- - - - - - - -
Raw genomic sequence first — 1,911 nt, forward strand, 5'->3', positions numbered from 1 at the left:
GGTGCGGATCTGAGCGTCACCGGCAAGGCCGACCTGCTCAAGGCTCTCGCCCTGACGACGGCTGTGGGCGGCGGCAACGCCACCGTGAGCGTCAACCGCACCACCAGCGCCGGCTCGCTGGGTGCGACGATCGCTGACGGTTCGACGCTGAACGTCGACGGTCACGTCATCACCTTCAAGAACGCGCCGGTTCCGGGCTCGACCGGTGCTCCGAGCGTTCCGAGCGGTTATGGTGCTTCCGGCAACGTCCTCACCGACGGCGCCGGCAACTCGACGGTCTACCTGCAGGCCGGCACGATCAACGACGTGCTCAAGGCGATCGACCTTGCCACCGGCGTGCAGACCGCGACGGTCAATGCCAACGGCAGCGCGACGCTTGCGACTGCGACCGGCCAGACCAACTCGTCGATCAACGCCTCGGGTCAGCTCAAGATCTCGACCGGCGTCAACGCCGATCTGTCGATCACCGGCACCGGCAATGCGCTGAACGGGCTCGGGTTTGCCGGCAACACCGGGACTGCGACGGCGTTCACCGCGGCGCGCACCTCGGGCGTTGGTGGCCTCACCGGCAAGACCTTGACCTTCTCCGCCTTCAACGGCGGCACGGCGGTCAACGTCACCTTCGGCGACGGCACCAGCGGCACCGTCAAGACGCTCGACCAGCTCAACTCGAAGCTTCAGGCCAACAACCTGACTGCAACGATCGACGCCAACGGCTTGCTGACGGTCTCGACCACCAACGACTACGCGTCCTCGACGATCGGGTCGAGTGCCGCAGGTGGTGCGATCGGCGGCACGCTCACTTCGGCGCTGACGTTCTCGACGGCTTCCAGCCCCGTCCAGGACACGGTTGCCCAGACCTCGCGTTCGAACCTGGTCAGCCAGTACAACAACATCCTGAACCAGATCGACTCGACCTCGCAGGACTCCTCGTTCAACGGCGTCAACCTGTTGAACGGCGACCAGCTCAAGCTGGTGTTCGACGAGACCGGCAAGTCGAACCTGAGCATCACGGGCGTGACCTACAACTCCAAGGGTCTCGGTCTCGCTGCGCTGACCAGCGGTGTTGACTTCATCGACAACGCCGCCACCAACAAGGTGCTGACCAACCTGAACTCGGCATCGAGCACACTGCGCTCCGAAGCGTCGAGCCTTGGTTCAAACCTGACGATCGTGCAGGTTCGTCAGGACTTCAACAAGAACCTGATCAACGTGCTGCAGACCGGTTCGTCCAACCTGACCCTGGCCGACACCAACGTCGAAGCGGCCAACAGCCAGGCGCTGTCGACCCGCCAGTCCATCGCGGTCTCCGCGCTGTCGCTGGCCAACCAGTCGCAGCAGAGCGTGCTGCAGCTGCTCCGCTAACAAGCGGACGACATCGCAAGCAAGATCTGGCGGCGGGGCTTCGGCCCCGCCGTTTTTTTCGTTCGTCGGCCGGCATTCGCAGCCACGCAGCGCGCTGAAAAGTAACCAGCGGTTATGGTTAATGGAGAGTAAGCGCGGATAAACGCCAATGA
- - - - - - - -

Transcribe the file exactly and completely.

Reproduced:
Raw genomic sequence first — 1,911 nt, forward strand, 5'->3', positions numbered from 1 at the left:
GGTGCGGATCTGAGCGTCACCGGCAAGGCCGACCTGCTCAAGGCTCTCGCCCTGACGACGGCTGTGGGCGGCGGCAACGCCACCGTGAGCGTCAACCGCACCACCAGCGCCGGCTCGCTGGGTGCGACGATCGCTGACGGTTCGACGCTGAACGTCGACGGTCACGTCATCACCTTCAAGAACGCGCCGGTTCCGGGCTCGACCGGTGCTCCGAGCGTTCCGAGCGGTTATGGTGCTTCCGGCAACGTCCTCACCGACGGCGCCGGCAACTCGACGGTCTACCTGCAGGCCGGCACGATCAACGACGTGCTCAAGGCGATCGACCTTGCCACCGGCGTGCAGACCGCGACGGTCAATGCCAACGGCAGCGCGACGCTTGCGACTGCGACCGGCCAGACCAACTCGTCGATCAACGCCTCGGGTCAGCTCAAGATCTCGACCGGCGTCAACGCCGATCTGTCGATCACCGGCACCGGCAATGCGCTGAACGGGCTCGGGTTTGCCGGCAACACCGGGACTGCGACGGCGTTCACCGCGGCGCGCACCTCGGGCGTTGGTGGCCTCACCGGCAAGACCTTGACCTTCTCCGCCTTCAACGGCGGCACGGCGGTCAACGTCACCTTCGGCGACGGCACCAGCGGCACCGTCAAGACGCTCGACCAGCTCAACTCGAAGCTTCAGGCCAACAACCTGACTGCAACGATCGACGCCAACGGCTTGCTGACGGTCTCGACCACCAACGACTACGCGTCCTCGACGATCGGGTCGAGTGCCGCAGGTGGTGCGATCGGCGGCACGCTCACTTCGGCGCTGACGTTCTCGACGGCTTCCAGCCCCGTCCAGGACACGGTTGCCCAGACCTCGCGTTCGAACCTGGTCAGCCAGTACAACAACATCCTGAACCAGATCGACTCGACCTCGCAGGACTCCTCGTTCAACGGCGTCAACCTGTTGAACGGCGACCAGCTCAAGCTGGTGTTCGACGAGACCGGCAAGTCGAACCTGAGCATCACGGGCGTGACCTACAACTCCAAGGGTCTCGGTCTCGCTGCGCTGACCAGCGGTGTTGACTTCATCGACAACGCCGCCACCAACAAGGTGCTGACCAACCTGAACTCGGCATCGAGCACACTGCGCTCCGAAGCGTCGAGCCTTGGTTCAAACCTGACGATCGTGCAGGTTCGTCAGGACTTCAACAAGAACCTGATCAACGTGCTGCAGACCGGTTCGTCCAACCTGACCCTGGCCGACACCAACGTCGAAGCGGCCAACAGCCAGGCGCTGTCGACCCGCCAGTCCATCGCGGTCTCCGCGCTGTCGCTGGCCAACCAGTCGCAGCAGAGCGTGCTGCAGCTGCTCCGCTAACAAGCGGACGACATCGCAAGCAAGATCTGGCGGCGGGGCTTCGGCCCCGCCGTTTTTTTCGTTCGTCGGCCGGCATTCGCAGCCACGCAGCGCGCTGAAAAGTAACCAGCGGTTATGGTTAATGGAGAGTAAGCGCGGATAAACGCCAATGA